This paper examines feasibility of a space robot system which captures a free-flying target. First, to examine it experimentally, we develop a berthing dynamics simulator (BDS) on which the space robot and the target behave as if they were on orbit. BDS measures force and torque operating on the real hardware, and it calculates the motion of the robot and the target using the detected force, then it drives the servo mechanisms so that they conform to the calculated posture. Next, to examine the feasibility by use of only numerical simulation, we propose a mathematical model. The validity of the model is verified in comparison with the experiments performed on BDS. Finally, it is confirmed that the space robot can automatically capture the free-flying target without yielding excessive force and oscillation by the experiments and the numerical simulation.
This paper describes a high-performance robot vision system that performs real-time tracking of moving objects and real-time optical flow computation. The system is implemented as a transputer-based vision system augmented with a high-speed correlation processor. The vision unit is equipped with three image frame memories, each of which can be used simultaneously for image input, image processing, and image display. Thus, the system can devote all its computation power to image processing without waiting for image input or image display. The vision board is also equipped with a correlation processor. Using the chip, we have developed a very fast correlation based robot vision system. This system can also be used as multi-processor configuration to greatly increase performance.
The number of human requiring the rehabilitation for the fracture of a bone and joint disease caused by the traffic accident and cerebral apoplexy and so on will be increased with the advanced aging society. In the exercise for restoration of function in the rehabilitation, some automatic recovery machines have already been used just for the relatively easy exercise. Moreover, for the complex exercise and evaluation of muscle strength, a multi d.o.f. manipulator is required. However, this kind of robots have not been much developed. Because they require the essential function such as safety and flexibility which are not common in general industrial robots. In this study, we focus on a rubber artificial muscle and apply 2 d.o.f. manipulator using this actuator to the rehabilitation robot for the exercise for restoration of function. By applying the impedance control scheme containing a two d.o.f. PID control system to a positioning loop, a unified control realizes several exercise motion modes required to the execise and evaluation. Through some experiments of trajectory tracking, compliance, and damping control the satisfactory control performance can be obtained. Further, the proposed control system can realize the all exercise motion modes.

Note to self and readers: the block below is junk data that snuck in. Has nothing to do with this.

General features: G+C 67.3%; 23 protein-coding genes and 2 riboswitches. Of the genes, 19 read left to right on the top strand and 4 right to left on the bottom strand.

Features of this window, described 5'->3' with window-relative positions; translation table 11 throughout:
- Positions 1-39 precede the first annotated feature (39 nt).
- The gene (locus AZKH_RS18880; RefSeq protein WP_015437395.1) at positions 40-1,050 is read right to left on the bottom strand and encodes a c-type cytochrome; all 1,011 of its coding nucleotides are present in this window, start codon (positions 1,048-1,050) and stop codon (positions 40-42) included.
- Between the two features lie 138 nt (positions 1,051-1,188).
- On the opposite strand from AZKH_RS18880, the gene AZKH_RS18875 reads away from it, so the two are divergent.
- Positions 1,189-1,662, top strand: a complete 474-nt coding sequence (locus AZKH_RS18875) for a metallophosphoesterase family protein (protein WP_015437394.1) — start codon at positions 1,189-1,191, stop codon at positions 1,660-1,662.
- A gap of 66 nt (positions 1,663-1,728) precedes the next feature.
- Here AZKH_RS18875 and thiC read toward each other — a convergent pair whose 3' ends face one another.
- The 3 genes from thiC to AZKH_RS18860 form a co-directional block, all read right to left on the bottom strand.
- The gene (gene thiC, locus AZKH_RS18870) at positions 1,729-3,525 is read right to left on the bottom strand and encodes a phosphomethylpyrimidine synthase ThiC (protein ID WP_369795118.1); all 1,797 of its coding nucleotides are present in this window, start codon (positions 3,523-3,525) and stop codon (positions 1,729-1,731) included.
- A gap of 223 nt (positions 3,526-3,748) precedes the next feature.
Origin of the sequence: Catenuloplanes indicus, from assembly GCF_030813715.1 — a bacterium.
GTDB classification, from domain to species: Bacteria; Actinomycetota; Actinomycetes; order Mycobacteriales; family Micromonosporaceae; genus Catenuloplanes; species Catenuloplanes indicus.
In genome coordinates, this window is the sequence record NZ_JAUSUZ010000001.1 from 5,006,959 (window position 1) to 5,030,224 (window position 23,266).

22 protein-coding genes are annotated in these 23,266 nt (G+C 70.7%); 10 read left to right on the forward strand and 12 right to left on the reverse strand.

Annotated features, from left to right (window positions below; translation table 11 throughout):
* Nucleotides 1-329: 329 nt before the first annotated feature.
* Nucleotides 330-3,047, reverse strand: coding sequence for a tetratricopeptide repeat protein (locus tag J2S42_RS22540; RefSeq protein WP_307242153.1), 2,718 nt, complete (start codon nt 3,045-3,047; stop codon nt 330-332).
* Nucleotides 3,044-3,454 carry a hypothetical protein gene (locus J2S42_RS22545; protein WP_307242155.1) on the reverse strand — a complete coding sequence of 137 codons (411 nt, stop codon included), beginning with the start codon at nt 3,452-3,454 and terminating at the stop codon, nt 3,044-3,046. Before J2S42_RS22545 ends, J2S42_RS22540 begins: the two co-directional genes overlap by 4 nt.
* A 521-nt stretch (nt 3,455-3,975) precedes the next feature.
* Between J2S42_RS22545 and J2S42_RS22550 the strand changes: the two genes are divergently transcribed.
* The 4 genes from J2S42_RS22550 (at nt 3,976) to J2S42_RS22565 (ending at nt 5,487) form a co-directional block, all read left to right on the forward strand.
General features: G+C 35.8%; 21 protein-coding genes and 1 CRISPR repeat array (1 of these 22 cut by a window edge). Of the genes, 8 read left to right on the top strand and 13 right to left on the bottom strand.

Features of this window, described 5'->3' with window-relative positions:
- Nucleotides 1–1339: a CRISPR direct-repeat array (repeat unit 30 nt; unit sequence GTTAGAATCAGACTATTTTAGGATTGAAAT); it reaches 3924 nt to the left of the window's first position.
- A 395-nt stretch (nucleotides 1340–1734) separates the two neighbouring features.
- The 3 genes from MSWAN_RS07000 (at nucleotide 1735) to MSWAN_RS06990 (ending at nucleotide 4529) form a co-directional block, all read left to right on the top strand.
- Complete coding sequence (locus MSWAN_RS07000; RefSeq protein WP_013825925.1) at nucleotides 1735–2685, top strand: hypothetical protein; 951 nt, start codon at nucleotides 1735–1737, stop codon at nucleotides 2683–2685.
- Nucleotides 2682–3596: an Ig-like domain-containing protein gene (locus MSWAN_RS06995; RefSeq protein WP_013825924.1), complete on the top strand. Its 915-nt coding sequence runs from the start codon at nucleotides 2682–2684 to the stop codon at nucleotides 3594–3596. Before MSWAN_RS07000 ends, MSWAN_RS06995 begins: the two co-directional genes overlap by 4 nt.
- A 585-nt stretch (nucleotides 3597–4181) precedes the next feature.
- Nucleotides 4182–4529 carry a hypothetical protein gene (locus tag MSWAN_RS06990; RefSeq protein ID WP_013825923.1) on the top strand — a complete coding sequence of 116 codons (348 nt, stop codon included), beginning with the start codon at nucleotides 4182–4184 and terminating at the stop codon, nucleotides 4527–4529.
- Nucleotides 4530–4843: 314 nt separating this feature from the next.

This paper proposes a new active sensor system (Active Antenna) which is motivated by the antenna of an insect. Insects use their antennae skillfully so that they can aviod hitting objects, while they are crawling, running, and even when they are staying still. The antenna can be characterized by its“flexibility”and“active motions”. The flexibility of the antenna may contribute to the reduction of the impulsive force which appears when the antenna contacts an object unexpectedly. Active motions may be useful for extending the sensing environment in a 3D space. While the antenna possesses all these inherent advantages, we propose a new active sensing system, in which both flexibility and active motions contribute essentially to the contact point sensing between the antenna and an obstacle. The sensor system consists of only four components, an insensitive flexible beam, a position sensor, a torque sensor, and an actuator. We show that this simple sensor system can locate any contact point between the insensitive flexible beam and an object by applying an active motion to the beam. We also show that this sensor system enables us to detect the shape of the object when it is mounted on the front part of a mobile robot.
This paper describes a path planning method of a 2 link planar manipulator in such tasks that its end-effector is commanded to move one end of an elastic plate spring, whose another end is fixed to a wall, to a desired position by bending the spring. For this method, “a compliance ellipse of manipulation”defined in this paper is used. Computer simulations make it clear that the proposed path planning method gives a satisfactory trajectory of the end-effector, which is similar to the trajectory given by human's operation, in the meaning that the joint torque needed to do the task is reduced.